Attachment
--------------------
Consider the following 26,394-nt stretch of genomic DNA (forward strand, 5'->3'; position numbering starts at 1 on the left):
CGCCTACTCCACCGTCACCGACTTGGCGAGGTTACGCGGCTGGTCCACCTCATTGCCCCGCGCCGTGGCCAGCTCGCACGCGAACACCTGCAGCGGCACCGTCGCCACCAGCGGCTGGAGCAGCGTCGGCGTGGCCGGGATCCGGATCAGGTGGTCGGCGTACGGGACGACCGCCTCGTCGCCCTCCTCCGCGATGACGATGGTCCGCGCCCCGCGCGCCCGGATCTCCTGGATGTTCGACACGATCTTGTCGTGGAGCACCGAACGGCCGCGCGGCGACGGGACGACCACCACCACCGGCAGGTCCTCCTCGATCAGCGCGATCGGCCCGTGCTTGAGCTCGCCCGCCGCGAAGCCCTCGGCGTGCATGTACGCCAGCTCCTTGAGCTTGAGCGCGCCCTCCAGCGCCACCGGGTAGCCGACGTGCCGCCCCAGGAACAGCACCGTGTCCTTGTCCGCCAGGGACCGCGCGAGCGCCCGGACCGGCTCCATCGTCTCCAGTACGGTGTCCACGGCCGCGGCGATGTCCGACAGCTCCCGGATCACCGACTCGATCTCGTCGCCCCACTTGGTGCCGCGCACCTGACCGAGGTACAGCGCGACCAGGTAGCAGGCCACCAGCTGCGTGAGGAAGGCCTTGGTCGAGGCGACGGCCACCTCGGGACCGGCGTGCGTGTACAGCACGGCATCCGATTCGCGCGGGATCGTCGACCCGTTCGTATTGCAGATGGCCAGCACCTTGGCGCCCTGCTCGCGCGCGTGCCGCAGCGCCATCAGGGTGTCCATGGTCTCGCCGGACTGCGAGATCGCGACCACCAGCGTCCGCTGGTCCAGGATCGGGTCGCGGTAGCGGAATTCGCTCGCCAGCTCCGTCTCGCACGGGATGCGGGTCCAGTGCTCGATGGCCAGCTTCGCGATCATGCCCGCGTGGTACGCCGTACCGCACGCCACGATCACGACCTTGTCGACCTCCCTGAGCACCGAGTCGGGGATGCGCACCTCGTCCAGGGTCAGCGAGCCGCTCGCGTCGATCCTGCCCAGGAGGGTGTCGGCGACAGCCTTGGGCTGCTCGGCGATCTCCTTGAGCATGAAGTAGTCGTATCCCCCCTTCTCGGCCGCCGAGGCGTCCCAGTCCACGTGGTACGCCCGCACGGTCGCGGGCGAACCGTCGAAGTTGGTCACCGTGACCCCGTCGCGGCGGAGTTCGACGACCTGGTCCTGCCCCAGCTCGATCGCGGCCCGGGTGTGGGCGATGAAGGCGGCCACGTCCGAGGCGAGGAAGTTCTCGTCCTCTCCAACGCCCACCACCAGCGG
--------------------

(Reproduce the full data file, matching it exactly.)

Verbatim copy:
Consider the following 26,394-nt stretch of genomic DNA (forward strand, 5'->3'; position numbering starts at 1 on the left):
CGCCTACTCCACCGTCACCGACTTGGCGAGGTTACGCGGCTGGTCCACCTCATTGCCCCGCGCCGTGGCCAGCTCGCACGCGAACACCTGCAGCGGCACCGTCGCCACCAGCGGCTGGAGCAGCGTCGGCGTGGCCGGGATCCGGATCAGGTGGTCGGCGTACGGGACGACCGCCTCGTCGCCCTCCTCCGCGATGACGATGGTCCGCGCCCCGCGCGCCCGGATCTCCTGGATGTTCGACACGATCTTGTCGTGGAGCACCGAACGGCCGCGCGGCGACGGGACGACCACCACCACCGGCAGGTCCTCCTCGATCAGCGCGATCGGCCCGTGCTTGAGCTCGCCCGCCGCGAAGCCCTCGGCGTGCATGTACGCCAGCTCCTTGAGCTTGAGCGCGCCCTCCAGCGCCACCGGGTAGCCGACGTGCCGCCCCAGGAACAGCACCGTGTCCTTGTCCGCCAGGGACCGCGCGAGCGCCCGGACCGGCTCCATCGTCTCCAGTACGGTGTCCACGGCCGCGGCGATGTCCGACAGCTCCCGGATCACCGACTCGATCTCGTCGCCCCACTTGGTGCCGCGCACCTGACCGAGGTACAGCGCGACCAGGTAGCAGGCCACCAGCTGCGTGAGGAAGGCCTTGGTCGAGGCGACGGCCACCTCGGGACCGGCGTGCGTGTACAGCACGGCATCCGATTCGCGCGGGATCGTCGACCCGTTCGTATTGCAGATGGCCAGCACCTTGGCGCCCTGCTCGCGCGCGTGCCGCAGCGCCATCAGGGTGTCCATGGTCTCGCCGGACTGCGAGATCGCGACCACCAGCGTCCGCTGGTCCAGGATCGGGTCGCGGTAGCGGAATTCGCTCGCCAGCTCCGTCTCGCACGGGATGCGGGTCCAGTGCTCGATGGCCAGCTTCGCGATCATGCCCGCGTGGTACGCCGTACCGCACGCCACGATCACGACCTTGTCGACCTCCCTGAGCACCGAGTCGGGGATGCGCACCTCGTCCAGGGTCAGCGAGCCGCTCGCGTCGATCCTGCCCAGGAGGGTGTCGGCGACAGCCTTGGGCTGCTCGGCGATCTCCTTGAGCATGAAGTAGTCGTATCCCCCCTTCTCGGCCGCCGAGGCGTCCCAGTCCACGTGGTACGCCCGCACGGTCGCGGGCGAACCGTCGAAGTTGGTCACCGTGACCCCGTCGCGGCGGAGTTCGACGACCTGGTCCTGCCCCAGCTCGATCGCGGCCCGGGTGTGGGCGATGAAGGCGGCCACGTCCGAGGCGAGGAAGTTCTCGTCCTCTCCAACGCCCACCACCAGCGG